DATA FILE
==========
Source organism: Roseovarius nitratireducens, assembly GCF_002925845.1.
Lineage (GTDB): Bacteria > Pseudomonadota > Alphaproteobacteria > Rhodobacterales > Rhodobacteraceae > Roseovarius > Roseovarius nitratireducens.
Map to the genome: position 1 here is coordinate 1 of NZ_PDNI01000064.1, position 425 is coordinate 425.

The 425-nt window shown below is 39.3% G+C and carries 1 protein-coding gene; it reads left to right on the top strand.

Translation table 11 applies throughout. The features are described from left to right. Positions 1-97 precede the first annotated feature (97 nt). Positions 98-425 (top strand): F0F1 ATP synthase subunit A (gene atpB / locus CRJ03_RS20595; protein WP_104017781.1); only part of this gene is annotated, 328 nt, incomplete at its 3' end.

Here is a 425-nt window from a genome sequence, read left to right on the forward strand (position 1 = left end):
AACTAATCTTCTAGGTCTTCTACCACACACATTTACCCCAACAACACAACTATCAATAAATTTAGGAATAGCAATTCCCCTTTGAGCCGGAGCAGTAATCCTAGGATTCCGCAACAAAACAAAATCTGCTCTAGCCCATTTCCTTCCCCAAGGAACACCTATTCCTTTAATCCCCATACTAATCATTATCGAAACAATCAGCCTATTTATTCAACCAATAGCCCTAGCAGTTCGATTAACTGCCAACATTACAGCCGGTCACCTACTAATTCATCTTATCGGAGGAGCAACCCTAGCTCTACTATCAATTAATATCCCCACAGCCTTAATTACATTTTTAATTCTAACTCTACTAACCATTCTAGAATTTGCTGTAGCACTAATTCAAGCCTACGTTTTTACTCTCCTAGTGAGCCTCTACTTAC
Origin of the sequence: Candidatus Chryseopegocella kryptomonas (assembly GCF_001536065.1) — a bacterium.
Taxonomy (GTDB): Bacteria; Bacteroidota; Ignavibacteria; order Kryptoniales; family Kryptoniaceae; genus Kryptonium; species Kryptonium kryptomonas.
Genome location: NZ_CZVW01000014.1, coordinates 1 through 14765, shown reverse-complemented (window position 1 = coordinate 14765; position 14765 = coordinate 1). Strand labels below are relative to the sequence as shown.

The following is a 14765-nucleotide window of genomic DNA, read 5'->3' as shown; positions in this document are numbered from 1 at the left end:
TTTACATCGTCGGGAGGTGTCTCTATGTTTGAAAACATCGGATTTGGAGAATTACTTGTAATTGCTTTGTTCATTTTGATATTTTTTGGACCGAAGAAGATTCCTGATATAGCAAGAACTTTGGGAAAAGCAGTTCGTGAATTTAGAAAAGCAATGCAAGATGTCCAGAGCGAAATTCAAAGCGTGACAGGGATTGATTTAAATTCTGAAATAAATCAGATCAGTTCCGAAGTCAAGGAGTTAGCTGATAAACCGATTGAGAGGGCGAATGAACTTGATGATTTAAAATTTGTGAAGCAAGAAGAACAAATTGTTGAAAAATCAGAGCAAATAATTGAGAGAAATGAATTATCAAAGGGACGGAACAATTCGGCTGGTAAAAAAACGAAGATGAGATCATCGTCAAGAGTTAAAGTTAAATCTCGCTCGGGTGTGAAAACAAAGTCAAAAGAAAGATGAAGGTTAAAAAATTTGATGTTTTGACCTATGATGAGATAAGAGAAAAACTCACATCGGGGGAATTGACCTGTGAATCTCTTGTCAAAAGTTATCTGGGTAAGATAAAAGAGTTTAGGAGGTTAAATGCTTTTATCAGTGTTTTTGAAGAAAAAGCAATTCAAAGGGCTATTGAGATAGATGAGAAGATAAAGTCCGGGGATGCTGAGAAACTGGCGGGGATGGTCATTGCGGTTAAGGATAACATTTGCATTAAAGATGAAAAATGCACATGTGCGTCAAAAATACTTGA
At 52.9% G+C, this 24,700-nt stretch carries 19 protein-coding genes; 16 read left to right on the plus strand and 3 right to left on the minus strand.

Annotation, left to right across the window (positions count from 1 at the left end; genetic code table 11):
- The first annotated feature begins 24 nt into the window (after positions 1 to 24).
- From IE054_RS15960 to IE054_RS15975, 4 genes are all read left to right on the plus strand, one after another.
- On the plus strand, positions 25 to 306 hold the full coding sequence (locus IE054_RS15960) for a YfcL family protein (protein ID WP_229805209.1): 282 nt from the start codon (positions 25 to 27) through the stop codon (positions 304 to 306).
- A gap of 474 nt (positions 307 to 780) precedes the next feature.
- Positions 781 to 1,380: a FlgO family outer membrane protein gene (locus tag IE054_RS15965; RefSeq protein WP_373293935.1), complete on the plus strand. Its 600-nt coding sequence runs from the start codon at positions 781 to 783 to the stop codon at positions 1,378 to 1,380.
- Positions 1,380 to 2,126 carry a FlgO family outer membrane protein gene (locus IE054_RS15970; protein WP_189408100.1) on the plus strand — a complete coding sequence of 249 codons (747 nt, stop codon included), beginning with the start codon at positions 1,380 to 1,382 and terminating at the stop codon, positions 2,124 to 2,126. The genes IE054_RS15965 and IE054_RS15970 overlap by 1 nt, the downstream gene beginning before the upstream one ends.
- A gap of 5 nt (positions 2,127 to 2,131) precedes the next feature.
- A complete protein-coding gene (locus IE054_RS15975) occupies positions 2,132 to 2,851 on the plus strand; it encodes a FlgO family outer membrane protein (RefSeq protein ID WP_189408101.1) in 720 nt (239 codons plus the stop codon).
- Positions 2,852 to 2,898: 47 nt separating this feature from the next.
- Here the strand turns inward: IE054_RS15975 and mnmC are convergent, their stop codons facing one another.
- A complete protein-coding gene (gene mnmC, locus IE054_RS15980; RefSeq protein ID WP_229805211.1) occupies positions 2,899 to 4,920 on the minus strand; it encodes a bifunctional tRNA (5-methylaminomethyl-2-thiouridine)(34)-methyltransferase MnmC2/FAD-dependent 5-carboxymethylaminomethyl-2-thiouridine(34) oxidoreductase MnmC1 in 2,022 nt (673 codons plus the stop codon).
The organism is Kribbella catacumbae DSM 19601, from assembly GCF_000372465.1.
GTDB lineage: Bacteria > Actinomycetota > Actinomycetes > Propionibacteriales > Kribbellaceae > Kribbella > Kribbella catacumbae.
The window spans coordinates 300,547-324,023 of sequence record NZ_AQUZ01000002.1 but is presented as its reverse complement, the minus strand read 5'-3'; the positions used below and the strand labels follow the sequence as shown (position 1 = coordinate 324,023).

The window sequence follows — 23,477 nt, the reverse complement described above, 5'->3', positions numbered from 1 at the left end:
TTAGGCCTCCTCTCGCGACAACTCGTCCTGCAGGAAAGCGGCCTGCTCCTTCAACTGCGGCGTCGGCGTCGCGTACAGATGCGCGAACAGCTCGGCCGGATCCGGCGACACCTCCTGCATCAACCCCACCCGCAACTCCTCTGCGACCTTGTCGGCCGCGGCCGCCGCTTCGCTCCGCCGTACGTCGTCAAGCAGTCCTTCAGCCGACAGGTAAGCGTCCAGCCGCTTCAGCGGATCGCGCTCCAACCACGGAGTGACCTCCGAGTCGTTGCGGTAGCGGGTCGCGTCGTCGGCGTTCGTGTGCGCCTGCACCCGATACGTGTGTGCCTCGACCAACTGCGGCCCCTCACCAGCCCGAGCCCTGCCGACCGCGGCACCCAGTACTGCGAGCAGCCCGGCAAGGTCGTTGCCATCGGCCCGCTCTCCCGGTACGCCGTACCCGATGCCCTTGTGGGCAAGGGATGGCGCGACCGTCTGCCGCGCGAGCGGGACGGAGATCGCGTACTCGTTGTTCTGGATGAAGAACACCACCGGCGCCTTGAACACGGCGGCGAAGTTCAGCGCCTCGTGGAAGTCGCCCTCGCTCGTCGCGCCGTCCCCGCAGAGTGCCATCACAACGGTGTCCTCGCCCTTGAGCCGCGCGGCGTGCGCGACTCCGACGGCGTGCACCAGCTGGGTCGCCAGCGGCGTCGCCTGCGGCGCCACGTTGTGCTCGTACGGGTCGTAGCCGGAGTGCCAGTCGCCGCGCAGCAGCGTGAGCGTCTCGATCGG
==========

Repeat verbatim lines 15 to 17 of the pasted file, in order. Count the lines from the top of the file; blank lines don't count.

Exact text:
- The first annotated feature begins 24 nt into the window (after positions 1 to 24).
- From IE054_RS15960 to IE054_RS15975, 4 genes are all read left to right on the plus strand, one after another.
- On the plus strand, positions 25 to 306 hold the full coding sequence (locus IE054_RS15960) for a YfcL family protein (protein ID WP_229805209.1): 282 nt from the start codon (positions 25 to 27) through the stop codon (positions 304 to 306).